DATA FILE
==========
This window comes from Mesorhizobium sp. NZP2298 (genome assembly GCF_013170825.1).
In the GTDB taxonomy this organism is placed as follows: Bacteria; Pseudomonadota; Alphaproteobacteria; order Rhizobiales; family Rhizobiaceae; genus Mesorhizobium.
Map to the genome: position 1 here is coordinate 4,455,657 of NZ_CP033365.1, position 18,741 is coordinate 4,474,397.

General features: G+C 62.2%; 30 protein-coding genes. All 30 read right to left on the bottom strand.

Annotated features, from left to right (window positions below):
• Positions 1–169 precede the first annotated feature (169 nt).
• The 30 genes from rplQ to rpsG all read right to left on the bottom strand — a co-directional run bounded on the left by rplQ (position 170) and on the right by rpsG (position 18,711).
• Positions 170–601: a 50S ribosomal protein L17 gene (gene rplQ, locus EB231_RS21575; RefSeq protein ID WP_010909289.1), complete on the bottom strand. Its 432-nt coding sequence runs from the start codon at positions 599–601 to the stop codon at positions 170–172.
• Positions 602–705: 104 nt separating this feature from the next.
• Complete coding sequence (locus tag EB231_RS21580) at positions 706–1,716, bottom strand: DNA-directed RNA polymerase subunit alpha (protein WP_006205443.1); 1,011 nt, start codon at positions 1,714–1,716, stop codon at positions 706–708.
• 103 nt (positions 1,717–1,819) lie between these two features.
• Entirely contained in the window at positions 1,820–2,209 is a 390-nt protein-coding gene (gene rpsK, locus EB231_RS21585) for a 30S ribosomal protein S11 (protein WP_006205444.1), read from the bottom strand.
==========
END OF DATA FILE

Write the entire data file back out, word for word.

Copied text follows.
This window comes from Mesorhizobium sp. NZP2298 (genome assembly GCF_013170825.1).
In the GTDB taxonomy this organism is placed as follows: Bacteria; Pseudomonadota; Alphaproteobacteria; order Rhizobiales; family Rhizobiaceae; genus Mesorhizobium.
Map to the genome: position 1 here is coordinate 4,455,657 of NZ_CP033365.1, position 18,741 is coordinate 4,474,397.

General features: G+C 62.2%; 30 protein-coding genes. All 30 read right to left on the bottom strand.

Annotated features, from left to right (window positions below):
• Positions 1–169 precede the first annotated feature (169 nt).
• The 30 genes from rplQ to rpsG all read right to left on the bottom strand — a co-directional run bounded on the left by rplQ (position 170) and on the right by rpsG (position 18,711).
• Positions 170–601: a 50S ribosomal protein L17 gene (gene rplQ, locus EB231_RS21575; RefSeq protein ID WP_010909289.1), complete on the bottom strand. Its 432-nt coding sequence runs from the start codon at positions 599–601 to the stop codon at positions 170–172.
• Positions 602–705: 104 nt separating this feature from the next.
• Complete coding sequence (locus tag EB231_RS21580) at positions 706–1,716, bottom strand: DNA-directed RNA polymerase subunit alpha (protein WP_006205443.1); 1,011 nt, start codon at positions 1,714–1,716, stop codon at positions 706–708.
• 103 nt (positions 1,717–1,819) lie between these two features.
• Entirely contained in the window at positions 1,820–2,209 is a 390-nt protein-coding gene (gene rpsK, locus EB231_RS21585) for a 30S ribosomal protein S11 (protein WP_006205444.1), read from the bottom strand.